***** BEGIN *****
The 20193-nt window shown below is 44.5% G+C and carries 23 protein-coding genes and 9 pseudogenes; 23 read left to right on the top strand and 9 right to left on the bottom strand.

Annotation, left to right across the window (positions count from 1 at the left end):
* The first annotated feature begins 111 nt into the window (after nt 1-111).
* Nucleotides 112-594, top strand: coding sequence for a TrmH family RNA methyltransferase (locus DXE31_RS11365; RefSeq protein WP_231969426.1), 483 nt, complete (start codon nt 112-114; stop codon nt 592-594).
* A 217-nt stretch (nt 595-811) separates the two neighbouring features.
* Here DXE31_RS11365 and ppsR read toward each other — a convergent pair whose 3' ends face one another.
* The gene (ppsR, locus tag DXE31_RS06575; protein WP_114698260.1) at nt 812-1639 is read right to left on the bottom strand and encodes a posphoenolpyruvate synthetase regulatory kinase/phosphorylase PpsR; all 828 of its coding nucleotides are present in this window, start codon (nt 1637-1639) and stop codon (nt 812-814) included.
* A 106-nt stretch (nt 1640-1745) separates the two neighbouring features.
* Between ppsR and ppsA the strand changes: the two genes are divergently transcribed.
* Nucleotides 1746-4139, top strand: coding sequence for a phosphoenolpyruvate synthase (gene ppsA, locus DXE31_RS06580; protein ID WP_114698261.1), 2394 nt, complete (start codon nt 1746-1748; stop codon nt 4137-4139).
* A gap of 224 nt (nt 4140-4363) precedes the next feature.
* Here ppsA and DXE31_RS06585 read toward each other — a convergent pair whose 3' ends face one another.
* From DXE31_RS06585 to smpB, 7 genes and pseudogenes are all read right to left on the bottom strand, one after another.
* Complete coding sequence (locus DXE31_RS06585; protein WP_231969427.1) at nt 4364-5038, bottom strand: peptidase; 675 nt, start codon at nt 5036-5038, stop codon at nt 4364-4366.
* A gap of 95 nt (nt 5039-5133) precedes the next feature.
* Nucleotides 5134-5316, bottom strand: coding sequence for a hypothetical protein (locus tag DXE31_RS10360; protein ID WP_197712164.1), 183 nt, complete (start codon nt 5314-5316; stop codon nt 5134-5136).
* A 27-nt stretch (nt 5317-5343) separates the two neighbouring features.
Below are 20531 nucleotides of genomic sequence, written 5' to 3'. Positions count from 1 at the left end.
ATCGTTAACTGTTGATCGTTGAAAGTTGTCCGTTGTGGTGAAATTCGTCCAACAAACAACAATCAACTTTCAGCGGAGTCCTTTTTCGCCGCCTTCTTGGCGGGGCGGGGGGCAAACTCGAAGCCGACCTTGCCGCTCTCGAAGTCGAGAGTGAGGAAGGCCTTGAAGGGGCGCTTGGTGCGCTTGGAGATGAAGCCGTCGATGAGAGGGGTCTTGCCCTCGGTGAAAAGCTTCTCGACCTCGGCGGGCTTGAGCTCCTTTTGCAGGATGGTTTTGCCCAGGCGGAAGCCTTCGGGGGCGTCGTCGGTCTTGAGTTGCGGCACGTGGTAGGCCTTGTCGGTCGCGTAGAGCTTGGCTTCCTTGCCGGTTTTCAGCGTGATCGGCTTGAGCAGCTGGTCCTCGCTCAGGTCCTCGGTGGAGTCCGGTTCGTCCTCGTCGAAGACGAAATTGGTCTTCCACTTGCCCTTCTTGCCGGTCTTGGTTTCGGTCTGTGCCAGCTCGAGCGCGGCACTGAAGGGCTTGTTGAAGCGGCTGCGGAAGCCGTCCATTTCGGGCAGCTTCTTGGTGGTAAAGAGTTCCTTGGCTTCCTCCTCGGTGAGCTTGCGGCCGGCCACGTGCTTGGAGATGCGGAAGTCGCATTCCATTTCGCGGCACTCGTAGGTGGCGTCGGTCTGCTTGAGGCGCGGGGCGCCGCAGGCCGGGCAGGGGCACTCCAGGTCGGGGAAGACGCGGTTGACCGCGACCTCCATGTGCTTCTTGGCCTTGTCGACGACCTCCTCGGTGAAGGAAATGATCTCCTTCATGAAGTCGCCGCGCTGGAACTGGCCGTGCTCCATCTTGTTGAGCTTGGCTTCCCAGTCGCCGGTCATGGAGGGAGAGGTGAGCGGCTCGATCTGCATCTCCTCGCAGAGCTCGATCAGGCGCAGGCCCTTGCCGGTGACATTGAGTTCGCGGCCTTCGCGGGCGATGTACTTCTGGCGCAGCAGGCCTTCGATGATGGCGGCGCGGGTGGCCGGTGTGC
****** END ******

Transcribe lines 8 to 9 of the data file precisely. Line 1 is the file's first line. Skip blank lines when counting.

* A 106-nt stretch (nt 1640-1745) separates the two neighbouring features.
* Between ppsR and ppsA the strand changes: the two genes are divergently transcribed.